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The question of whether rock is dead is one that has been raised in recent years, if not to much effect (its intended audience being too busy forming rock bands). But as a sometime listener to the genre, it’s a question that makes sense to me and as a sometime “patron” of avant-garde art it’s a question that makes more sense to me if asked in connection with the consideration of Pere Ubu, to my mind the most aesthetically accomplished rock band ever. If that statement does not make sense to you, perhaps the connection between rock and its perennial offshoot “punk” should be examined even a little further than has already been its wont. The critical assessment of punk (a very interesting and profitable activity) has traditionally been crippled by the initial split in styles between American and British acts, and the later elision of the importance American “proto-punk” acts by the American market dominance of the “pop-punk” genre derived from the Buzzcocks and the 80s-90s scene dominance of “hardcore”, essentially a lesson in reception theory via Pink Flag.
What has been elided until the Scandinavia-fueled enthusiasm for “Detroit-style punk” (the nastier sort of late-60s garage rock) is the cultural function of such groups and their subcultural progeny, which was not at all as an outlet for suburban teen angst. Most of the original “punks” (quotation is important, if not necessarily even) were not suburbanites, were not particularly young, were not particularly “lower-class” (although very poor to a man), and had some of the best “aesthetic educations” of their times.If a single step is taken back from youthful enthusiasms, the products produced by such people are so vastly superior to the AOR which outsold them as to be laughable. And as for the idea that poetessesses like Tom Verlaine and Patti Smith along with their good-time-guy sidemen were “apolitical” compared to their British counterparts, this is something that Greil Marcus told me. British punk was a continuation both of to-the-quick class revolt through culture (skins going in through reggae and coming out through Oi!) and the revolution-in-posture pioneered (nay, completed) by the Rolling Stones. The truth about the cultural function of American punk is one which has been really too sensitive to mention until recently, but is now too important not to mention. American punk was the equivalent in sound of the left-wing terrorism which struck Western Europe in the 70s: countries where, although Mark E. Smith is tolerated, “Love and Napalm – Export USA” has never become popular. “Search and Destroy” is obvious – a little too obvious – but the Voidoids’ “Blank Generation” could be the diary of a member of the Baader-Meinhof gang; hyperintelligent, nihilistic to the point of genuine concern for others, “existential” to the point of political murder.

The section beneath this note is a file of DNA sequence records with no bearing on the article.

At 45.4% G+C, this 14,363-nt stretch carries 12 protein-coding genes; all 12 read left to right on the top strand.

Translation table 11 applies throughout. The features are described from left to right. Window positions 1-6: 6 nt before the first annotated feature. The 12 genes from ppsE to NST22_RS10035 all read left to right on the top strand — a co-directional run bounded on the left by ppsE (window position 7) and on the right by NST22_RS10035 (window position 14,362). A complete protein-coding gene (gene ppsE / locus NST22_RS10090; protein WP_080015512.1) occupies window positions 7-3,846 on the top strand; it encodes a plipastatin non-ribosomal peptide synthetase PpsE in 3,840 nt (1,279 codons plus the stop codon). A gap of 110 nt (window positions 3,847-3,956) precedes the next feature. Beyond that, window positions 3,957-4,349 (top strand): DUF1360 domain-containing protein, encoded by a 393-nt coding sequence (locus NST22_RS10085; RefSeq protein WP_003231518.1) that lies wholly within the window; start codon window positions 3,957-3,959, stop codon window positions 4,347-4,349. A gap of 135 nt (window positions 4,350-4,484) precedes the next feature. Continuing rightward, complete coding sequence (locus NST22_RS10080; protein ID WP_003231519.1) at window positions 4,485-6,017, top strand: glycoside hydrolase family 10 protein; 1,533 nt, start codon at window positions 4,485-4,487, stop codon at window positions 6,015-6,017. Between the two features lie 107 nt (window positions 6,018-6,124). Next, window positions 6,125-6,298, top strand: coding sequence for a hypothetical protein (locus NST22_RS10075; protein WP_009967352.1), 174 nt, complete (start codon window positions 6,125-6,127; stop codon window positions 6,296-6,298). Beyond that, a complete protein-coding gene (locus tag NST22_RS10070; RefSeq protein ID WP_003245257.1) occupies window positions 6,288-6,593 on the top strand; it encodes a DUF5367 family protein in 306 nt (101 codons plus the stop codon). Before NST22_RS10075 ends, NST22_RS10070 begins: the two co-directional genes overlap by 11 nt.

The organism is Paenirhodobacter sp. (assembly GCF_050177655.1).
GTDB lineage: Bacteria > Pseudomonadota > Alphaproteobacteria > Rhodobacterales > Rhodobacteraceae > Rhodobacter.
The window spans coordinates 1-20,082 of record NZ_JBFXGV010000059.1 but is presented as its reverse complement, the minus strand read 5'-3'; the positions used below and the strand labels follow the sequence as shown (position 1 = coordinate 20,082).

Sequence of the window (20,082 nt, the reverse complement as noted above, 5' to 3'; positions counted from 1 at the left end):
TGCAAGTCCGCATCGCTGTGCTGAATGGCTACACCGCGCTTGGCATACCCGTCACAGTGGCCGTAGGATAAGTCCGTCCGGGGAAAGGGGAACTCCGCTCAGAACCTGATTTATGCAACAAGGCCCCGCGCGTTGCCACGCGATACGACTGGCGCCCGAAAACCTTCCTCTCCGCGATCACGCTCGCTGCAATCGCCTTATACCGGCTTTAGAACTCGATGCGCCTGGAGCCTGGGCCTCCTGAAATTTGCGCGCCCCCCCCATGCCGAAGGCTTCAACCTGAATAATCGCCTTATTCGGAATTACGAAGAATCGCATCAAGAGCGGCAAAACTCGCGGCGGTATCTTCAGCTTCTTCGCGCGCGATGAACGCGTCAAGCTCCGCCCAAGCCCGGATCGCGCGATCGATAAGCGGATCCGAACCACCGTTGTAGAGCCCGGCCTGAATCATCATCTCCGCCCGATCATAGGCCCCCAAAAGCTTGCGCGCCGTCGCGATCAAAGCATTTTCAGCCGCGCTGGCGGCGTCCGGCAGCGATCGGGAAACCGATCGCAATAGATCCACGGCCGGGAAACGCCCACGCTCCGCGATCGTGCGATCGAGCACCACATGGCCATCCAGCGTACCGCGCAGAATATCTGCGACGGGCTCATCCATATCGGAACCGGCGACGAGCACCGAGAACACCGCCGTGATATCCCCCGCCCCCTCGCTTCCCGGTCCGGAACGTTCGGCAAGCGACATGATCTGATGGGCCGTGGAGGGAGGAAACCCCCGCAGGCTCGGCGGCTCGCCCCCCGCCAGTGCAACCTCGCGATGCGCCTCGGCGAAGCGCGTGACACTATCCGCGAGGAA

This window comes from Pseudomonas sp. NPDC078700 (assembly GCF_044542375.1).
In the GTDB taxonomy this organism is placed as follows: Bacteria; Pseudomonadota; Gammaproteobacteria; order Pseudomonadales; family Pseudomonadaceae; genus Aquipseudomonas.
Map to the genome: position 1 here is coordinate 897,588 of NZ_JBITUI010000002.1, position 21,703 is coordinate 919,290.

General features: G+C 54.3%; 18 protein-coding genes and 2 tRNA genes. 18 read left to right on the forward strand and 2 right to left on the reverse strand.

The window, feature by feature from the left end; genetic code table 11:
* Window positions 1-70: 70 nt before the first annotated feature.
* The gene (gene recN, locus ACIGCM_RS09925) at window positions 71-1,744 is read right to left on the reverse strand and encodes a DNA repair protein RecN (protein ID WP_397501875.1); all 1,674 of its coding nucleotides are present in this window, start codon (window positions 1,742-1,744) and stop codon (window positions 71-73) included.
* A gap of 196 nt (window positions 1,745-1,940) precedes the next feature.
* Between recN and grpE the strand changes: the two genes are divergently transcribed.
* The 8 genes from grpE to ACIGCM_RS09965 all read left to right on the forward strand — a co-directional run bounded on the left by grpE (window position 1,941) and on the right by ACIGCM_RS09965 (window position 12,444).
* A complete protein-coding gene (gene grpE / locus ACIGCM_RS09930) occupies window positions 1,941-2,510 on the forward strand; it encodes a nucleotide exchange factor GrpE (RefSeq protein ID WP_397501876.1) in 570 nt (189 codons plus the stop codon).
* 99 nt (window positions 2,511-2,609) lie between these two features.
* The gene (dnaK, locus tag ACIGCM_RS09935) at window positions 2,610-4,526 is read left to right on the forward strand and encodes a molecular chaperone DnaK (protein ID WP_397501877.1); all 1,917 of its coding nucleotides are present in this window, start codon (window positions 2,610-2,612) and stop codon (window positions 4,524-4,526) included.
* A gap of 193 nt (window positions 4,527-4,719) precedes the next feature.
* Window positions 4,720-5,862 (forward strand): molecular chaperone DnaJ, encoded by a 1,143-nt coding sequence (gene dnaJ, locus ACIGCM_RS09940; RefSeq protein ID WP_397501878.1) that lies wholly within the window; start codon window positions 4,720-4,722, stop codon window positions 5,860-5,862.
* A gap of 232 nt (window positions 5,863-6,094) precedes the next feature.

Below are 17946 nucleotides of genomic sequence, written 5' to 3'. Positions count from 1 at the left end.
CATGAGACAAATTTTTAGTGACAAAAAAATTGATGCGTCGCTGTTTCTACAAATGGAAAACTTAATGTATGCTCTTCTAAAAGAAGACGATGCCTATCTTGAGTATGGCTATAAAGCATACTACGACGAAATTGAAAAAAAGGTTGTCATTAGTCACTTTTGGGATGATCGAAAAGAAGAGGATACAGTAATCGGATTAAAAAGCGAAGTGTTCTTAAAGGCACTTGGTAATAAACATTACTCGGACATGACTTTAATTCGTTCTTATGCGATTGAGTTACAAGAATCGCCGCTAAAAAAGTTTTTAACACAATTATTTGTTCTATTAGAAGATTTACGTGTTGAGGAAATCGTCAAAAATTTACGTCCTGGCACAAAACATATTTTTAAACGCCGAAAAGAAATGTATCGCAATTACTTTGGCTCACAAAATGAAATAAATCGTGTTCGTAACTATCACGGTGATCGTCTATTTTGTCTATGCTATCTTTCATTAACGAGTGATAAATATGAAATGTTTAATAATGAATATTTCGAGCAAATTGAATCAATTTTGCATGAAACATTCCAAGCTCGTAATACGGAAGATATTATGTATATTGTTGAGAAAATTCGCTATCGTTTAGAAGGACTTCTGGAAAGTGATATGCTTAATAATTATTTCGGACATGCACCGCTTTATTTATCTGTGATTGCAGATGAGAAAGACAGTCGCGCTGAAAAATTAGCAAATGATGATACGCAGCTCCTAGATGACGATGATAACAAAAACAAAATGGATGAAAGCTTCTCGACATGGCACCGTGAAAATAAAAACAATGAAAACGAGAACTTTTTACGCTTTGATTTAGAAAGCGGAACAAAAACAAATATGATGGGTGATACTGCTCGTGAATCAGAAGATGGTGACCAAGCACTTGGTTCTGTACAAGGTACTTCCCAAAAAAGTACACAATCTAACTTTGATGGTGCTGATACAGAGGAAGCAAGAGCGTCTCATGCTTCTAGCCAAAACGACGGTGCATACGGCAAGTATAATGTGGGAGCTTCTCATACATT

Richard Hell was not, however, interested in much except the promised fix and a kiss — and herein lies one of the lessons, that cultural politics (not administered through the “depot injections” of quasi-voluntary mass media) need not be the practical equivalent of political culture. For example, besides the early Sonic Youth records the SST catalogue could be fairly characterized as a geologic survey of the energy levels of young Southern Californian men near and far; but unlike the Futurism The Blasting Concept so closely resembles the ideas implicit in the works of these bands have never been put to distasteful political use. But on the other hand, there is no guarantee there is no genuine linkage (with surprising results) or even a linkage at all. The Minutemen, for example, could easily be understood along the lines of the critique of “fascist modernism”, as merely well-intentioned liberals trying to keep in check the far-right tendencies their name suggests. But if the matter (the reception of the Minutemen) is examined more carefully, it turns out that the nearest predecessor of their re-introduction of the “correspondence theory of truth” into youth culture was something like the FMLN — all proletarian, all the time, but oriented to occurences in the “wider world” and in other countries, and only in one way.
But if D. Boon played Marti, this might seem to suggest that the soundscapes of Pere Ubu have a great deal of Luminosity: and this play I would find acceptable, but only because of the quirks of archaic English orthography. The work of Pere Ubu is unpolitical; David Thomas is quite explicit about this in his own way. But his own way (the Jehovah’s Witnesses) tends to obscure the fact that most all Pere Ubu records have a significant political content, which in fact lives up to the Maoist scruples of “Chinese Radiation” and, in my opinion, partially redeems them: Thomas’ vision of the Cultural Revolution is better than the fantasy-world the PCP inhabits from necessity. Which is all it has to be, because of Thomas’ masterwork “Thirty Seconds Over Tokyo”, originally performed by Rocket From The Tombs and then recorded by Pere Ubu for a single released on Thomas’ Hearthan record label.